Saturday, 14 December 2013

Making bribe paying legal in India: how can we make it work?

Bribery is a huge problem in many countries. India, the world's largest democracy has a particular problem with this form of corruption. Many studies show that Indians routinely face bribe requests for services they are legally entitled to.

Former chief economic adviser of India and now chief economist of the World Bank, Kaushik Basu, has suggested a radical proposal. Make paying bribes legal, while maintaining the illegality of requesting bribes.

He argues that criminalizing both sides of the transaction aligns the interests of the corrupt official and bribe payer. Neither one wants to report the transaction because they would both suffer. In fact Basu goes further and suggests returning the bribe to the bribe payer in the event that they report that the bribe took place.

This final detail is important for incentivizing bribe givers to go to the trouble of reporting the bribe takers. However, as Basu notes, it does create a new set of incentives to falsely report bribes and this could just create a whole new problem of public official harassment and a court system too overloaded to actually deal with the real claims of bribery.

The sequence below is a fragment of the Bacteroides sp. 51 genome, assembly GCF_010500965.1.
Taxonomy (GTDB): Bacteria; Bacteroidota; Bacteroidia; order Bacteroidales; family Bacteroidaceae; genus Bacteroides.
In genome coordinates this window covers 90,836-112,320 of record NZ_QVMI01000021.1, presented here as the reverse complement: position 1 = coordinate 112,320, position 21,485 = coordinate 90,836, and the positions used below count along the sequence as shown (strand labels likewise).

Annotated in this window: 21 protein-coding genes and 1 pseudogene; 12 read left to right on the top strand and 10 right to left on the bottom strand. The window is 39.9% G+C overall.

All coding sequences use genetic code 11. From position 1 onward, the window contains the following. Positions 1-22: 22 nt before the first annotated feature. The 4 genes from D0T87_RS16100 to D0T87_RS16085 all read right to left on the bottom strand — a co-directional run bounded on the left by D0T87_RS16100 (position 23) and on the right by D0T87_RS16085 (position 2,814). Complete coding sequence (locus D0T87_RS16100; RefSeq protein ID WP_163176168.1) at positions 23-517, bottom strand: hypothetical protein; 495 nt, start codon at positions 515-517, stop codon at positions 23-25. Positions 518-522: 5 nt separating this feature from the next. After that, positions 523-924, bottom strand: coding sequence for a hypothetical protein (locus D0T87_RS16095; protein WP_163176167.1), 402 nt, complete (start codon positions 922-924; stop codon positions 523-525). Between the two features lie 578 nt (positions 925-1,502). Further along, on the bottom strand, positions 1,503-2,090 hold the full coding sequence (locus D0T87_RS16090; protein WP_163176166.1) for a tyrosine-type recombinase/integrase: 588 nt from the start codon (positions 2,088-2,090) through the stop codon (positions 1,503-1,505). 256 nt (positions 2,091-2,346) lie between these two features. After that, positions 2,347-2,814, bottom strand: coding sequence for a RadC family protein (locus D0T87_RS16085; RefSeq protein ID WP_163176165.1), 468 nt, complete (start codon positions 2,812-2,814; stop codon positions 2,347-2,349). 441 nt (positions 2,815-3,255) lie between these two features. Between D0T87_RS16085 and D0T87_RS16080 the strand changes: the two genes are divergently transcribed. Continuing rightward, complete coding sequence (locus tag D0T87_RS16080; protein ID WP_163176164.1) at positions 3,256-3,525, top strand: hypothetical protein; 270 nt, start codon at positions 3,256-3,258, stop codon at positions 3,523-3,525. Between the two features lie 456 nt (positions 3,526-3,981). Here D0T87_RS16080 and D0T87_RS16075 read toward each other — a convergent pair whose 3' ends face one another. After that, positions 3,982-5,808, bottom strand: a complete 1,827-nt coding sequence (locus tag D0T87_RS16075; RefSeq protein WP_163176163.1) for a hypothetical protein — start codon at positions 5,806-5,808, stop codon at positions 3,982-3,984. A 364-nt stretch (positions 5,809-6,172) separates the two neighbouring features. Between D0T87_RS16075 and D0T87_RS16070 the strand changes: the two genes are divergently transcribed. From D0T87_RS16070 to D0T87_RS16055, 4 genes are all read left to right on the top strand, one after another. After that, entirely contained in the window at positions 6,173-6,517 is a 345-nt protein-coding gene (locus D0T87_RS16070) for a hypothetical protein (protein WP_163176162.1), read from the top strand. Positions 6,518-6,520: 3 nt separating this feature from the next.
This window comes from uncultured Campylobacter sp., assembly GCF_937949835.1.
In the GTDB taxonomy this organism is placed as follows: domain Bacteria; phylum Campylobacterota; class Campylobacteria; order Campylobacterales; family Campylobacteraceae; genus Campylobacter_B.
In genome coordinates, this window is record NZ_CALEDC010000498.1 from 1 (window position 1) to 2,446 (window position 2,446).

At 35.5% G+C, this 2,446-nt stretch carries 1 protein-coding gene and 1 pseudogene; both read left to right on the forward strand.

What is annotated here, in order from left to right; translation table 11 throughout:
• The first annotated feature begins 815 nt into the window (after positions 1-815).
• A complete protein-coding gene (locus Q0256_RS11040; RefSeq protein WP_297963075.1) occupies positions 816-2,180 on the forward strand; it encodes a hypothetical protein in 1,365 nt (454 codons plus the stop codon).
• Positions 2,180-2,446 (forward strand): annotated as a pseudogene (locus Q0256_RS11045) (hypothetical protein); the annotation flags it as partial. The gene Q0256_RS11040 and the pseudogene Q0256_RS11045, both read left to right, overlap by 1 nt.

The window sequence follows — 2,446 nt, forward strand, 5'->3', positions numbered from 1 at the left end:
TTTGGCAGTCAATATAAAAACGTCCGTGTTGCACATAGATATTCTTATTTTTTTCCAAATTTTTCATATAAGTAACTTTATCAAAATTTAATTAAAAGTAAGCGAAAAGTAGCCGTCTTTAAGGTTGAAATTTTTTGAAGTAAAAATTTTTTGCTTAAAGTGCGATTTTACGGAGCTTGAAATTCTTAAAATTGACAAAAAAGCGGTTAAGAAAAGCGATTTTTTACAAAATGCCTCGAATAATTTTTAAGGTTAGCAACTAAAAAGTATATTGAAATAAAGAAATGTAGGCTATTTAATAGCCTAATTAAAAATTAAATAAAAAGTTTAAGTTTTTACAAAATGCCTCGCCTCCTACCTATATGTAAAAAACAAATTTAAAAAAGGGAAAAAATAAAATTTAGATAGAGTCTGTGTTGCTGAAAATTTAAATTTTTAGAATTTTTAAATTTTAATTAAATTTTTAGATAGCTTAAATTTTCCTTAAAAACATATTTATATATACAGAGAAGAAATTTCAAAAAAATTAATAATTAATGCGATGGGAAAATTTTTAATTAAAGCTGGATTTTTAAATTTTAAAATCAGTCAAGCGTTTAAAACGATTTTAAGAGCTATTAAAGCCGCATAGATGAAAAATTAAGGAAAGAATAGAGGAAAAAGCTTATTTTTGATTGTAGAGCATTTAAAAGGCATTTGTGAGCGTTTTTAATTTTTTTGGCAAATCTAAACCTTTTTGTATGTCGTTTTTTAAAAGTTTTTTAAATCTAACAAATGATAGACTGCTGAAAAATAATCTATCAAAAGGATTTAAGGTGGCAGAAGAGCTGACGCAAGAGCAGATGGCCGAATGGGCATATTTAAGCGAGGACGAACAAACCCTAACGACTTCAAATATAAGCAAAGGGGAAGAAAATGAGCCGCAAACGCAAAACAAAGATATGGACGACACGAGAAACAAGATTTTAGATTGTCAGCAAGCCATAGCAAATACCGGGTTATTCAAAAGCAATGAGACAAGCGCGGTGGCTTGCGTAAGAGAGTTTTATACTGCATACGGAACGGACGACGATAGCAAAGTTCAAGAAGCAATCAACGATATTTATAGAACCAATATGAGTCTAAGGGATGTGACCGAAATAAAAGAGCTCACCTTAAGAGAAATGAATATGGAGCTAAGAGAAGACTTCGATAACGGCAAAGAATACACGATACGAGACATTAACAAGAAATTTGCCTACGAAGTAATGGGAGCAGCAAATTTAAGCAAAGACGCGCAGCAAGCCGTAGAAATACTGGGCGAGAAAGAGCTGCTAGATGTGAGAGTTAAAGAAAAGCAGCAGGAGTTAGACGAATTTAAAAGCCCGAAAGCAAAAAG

I think there might be a potential fix to this proposal that would get round these problems. The answer is that we don't return the bribes but we do make not reporting a bribe an illegal act. In this way we create the heavily divergent interests between bribe payer and bribe taker but don't create the perverse incentive to falsely report bribes.

The power of the "duty to report" law will depend partially on the likelihood of being caught. To increase this probability I would suggest running a small number of high publicised sting operations where well audited and video recorded officials request bribes from the public. These bribes are returned in full with a reward in the event of the person reporting the mock bribe and the person is prosecuted if they fail to report it.

The fear that a bribe requester could be a sting operation will heavily skew incentives to report any bribe requesters in fear of being prosecuted if you do not do so.

See here for the Planet Money write up

and here for Kaushik Basu's paper